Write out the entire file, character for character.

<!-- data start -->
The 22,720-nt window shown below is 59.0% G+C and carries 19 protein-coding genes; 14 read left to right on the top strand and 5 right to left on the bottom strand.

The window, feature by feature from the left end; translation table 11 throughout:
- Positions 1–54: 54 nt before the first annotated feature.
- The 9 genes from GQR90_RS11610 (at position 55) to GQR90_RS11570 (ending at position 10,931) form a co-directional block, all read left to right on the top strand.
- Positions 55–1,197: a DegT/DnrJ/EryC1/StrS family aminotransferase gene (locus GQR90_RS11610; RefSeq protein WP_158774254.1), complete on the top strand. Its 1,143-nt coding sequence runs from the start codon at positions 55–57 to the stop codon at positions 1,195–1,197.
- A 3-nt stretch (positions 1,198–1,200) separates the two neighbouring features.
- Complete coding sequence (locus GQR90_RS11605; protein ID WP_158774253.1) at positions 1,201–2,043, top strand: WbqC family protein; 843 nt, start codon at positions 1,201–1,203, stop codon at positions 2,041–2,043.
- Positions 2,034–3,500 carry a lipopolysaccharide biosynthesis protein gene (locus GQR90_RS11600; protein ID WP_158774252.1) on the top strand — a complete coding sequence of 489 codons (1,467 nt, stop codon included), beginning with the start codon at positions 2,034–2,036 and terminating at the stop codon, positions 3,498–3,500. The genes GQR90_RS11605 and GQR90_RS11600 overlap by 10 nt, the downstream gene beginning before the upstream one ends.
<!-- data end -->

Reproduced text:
The 22,720-nt window shown below is 59.0% G+C and carries 19 protein-coding genes; 14 read left to right on the top strand and 5 right to left on the bottom strand.

The window, feature by feature from the left end; translation table 11 throughout:
- Positions 1–54: 54 nt before the first annotated feature.
- The 9 genes from GQR90_RS11610 (at position 55) to GQR90_RS11570 (ending at position 10,931) form a co-directional block, all read left to right on the top strand.
- Positions 55–1,197: a DegT/DnrJ/EryC1/StrS family aminotransferase gene (locus GQR90_RS11610; RefSeq protein WP_158774254.1), complete on the top strand. Its 1,143-nt coding sequence runs from the start codon at positions 55–57 to the stop codon at positions 1,195–1,197.
- A 3-nt stretch (positions 1,198–1,200) separates the two neighbouring features.
- Complete coding sequence (locus GQR90_RS11605; protein ID WP_158774253.1) at positions 1,201–2,043, top strand: WbqC family protein; 843 nt, start codon at positions 1,201–1,203, stop codon at positions 2,041–2,043.
- Positions 2,034–3,500 carry a lipopolysaccharide biosynthesis protein gene (locus GQR90_RS11600; protein ID WP_158774252.1) on the top strand — a complete coding sequence of 489 codons (1,467 nt, stop codon included), beginning with the start codon at positions 2,034–2,036 and terminating at the stop codon, positions 3,498–3,500. The genes GQR90_RS11605 and GQR90_RS11600 overlap by 10 nt, the downstream gene beginning before the upstream one ends.